Friday, July 15, 2005



The Washington Post published an article entitled "Subway Fracas Escalates Into Test Of the Internet's Power to Shame" last week and, with the characteristic arrogant moralizing of the MSM, posited that the story of the Dog Shit Girl (known as the Dog Poop Girl in the WAPO) somehow signaled the dangers of the growing power of blogs. We bloggers should be cautious, lest we abuse our powers, the MSM — in its infinite wisdom — seems to say. I saw the story in the Los Angeles Times this morning with an even more arrogant and judgmental headline: "But that’s Big Brother's Job."

It is an interesting story. In summary, a woman in South Korea took her dog on the subway and the doggie made a poopie. She made no effort to clean it up, other commuters got peeved and confronted her, and she got pissy with them. Somebody took her picture with a cellphone camera and, within days, her picture was all over the Internet, her name was known, and she acquired the charming nickname Dog Shit Girl.

The article moralized about whether bloggers went too far in shaming this girl. (Allegedly, she dropped out of college because of the notoriety.) And then the MSM reporter definitely drops all pretense at objectivity and starts the condescension:

"Increasingly, the Internet also is a venue of so-called citizen journalism, in which swarms of surfers mobilize to gather information on what the traditional media isn't covering, or is covering in a way that dissatisfies some people."

Did you catch that? Of course you did! Citizen journalism is referred to as "so-called citizen journalism."

Is that objective? Is it really the objective reporter's job to reveal his disdain (and, in this case, defensive jealously) with the phrase "so-called"? I wonder why we don't hear the use of "so-called" as a derisive adjective a little more often in the MSM. How about "so-called" Culture of Life”? "So-called War on Terror"? "So-called family values"? "So-called activist judges"? "So-called Christian fundamentalists"? "So-called President Bush"?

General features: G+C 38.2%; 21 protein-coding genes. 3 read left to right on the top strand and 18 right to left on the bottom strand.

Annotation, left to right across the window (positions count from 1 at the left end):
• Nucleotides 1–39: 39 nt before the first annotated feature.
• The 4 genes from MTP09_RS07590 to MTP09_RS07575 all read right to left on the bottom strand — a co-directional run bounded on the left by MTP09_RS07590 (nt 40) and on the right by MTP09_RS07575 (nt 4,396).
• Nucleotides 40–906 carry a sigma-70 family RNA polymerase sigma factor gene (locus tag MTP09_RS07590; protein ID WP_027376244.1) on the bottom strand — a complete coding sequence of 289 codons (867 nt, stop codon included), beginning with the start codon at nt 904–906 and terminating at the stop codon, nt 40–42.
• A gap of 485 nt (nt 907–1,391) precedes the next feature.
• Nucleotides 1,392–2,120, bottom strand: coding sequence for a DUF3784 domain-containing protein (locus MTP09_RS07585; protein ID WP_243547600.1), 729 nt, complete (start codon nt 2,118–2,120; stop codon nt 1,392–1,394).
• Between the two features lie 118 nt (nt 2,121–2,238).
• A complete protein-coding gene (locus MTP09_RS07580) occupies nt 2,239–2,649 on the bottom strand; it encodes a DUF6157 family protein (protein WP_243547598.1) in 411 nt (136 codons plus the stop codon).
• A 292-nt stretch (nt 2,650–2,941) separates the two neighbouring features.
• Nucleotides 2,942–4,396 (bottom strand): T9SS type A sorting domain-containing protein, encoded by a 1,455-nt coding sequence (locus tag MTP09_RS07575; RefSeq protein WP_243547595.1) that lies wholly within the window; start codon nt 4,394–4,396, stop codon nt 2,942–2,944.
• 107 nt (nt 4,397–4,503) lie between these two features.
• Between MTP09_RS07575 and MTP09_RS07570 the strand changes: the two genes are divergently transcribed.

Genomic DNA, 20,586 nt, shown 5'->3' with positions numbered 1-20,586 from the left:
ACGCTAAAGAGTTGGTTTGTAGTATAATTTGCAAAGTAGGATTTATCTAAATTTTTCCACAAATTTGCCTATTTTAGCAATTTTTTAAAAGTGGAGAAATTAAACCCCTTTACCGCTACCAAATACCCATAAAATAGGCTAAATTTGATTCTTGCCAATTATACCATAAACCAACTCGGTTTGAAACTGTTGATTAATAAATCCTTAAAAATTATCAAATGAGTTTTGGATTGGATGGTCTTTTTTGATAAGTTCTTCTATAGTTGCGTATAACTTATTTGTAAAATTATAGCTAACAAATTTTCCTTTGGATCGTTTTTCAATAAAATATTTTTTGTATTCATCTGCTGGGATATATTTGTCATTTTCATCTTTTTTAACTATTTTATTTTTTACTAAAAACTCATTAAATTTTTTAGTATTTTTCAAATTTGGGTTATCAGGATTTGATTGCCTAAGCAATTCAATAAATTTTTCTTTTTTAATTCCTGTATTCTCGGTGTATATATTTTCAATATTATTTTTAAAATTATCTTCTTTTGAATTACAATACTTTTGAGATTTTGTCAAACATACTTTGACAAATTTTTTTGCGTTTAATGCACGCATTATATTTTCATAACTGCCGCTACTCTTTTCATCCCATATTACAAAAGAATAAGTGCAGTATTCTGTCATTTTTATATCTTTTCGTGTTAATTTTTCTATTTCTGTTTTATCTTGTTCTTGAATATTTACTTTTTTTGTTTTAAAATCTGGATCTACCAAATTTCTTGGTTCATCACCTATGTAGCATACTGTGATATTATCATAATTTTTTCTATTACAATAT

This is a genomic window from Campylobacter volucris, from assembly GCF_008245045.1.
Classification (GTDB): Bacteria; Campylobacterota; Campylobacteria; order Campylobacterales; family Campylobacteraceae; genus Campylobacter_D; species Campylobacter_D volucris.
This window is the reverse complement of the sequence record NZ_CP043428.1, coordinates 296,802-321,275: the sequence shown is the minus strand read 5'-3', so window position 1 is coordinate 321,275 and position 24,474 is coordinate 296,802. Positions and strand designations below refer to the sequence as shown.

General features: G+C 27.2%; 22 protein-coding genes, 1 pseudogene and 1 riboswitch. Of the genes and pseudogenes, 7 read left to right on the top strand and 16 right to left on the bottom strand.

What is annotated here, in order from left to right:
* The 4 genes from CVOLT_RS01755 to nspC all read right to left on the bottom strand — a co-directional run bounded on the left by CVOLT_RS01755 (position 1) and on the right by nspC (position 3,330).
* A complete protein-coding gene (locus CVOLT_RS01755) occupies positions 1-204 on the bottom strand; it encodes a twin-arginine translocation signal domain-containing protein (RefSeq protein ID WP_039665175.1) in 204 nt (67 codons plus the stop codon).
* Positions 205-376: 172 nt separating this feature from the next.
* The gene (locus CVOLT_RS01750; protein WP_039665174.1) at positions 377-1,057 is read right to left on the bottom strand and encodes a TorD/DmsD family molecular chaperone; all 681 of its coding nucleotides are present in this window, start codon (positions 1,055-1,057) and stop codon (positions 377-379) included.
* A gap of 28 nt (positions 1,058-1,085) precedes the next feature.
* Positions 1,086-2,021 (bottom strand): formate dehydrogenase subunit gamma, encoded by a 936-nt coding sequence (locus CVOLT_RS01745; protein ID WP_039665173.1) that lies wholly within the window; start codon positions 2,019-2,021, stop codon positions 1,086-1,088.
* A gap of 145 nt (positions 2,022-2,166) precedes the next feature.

Not to mention "so-called liberal media" and "so-called Fox News"?

And also notice the dig at "some people" who are dissatisfied at the way "traditional media" is covering some issues. A little defensive, are we? (And go here to see where the reporter got the story.)

A little further on, the reporter needs another example to show the negative effects of the blogs. Does he pick on any of a number of conservative blog disinformation campaigns? No, he mentions how mean we were to Jeff Gannon:

"It was the clarion call of one well-known blogger, for example, that led to answers about the dubious press credentials of Jeff Gannon, who attended White House news conferences and asked questions that favored President Bush and attacked Democrats.

But the mob went further, reporting and speculating on aspects of Gannon's private life."

And that’s all it says about Gannon. Not a whiff of a suggestion that his "private life" included numerous homosexual-themed Web sites. (Not an important detail when you're trying to smear the "liberal" blogs that are scooping you at every turn.)

Big Brother? Exposing a White House hack who had dubious press credentials is an example of Big Brother-like behavior? A single case of overzealous anti-dogshit activists exposing an inconsiderate dog owner is Big Brother?

Have these people ever heard of the PATRIOT ACT?

And I’m also trying to figure out what Dog Shit Girl has to do with "citizen journalism." I can only wonder at the motives of this writer.

For a little more information on Dog Shit Girl, read "KOREA: Internet drops woman in poo" at Asia Pacific Media Network.


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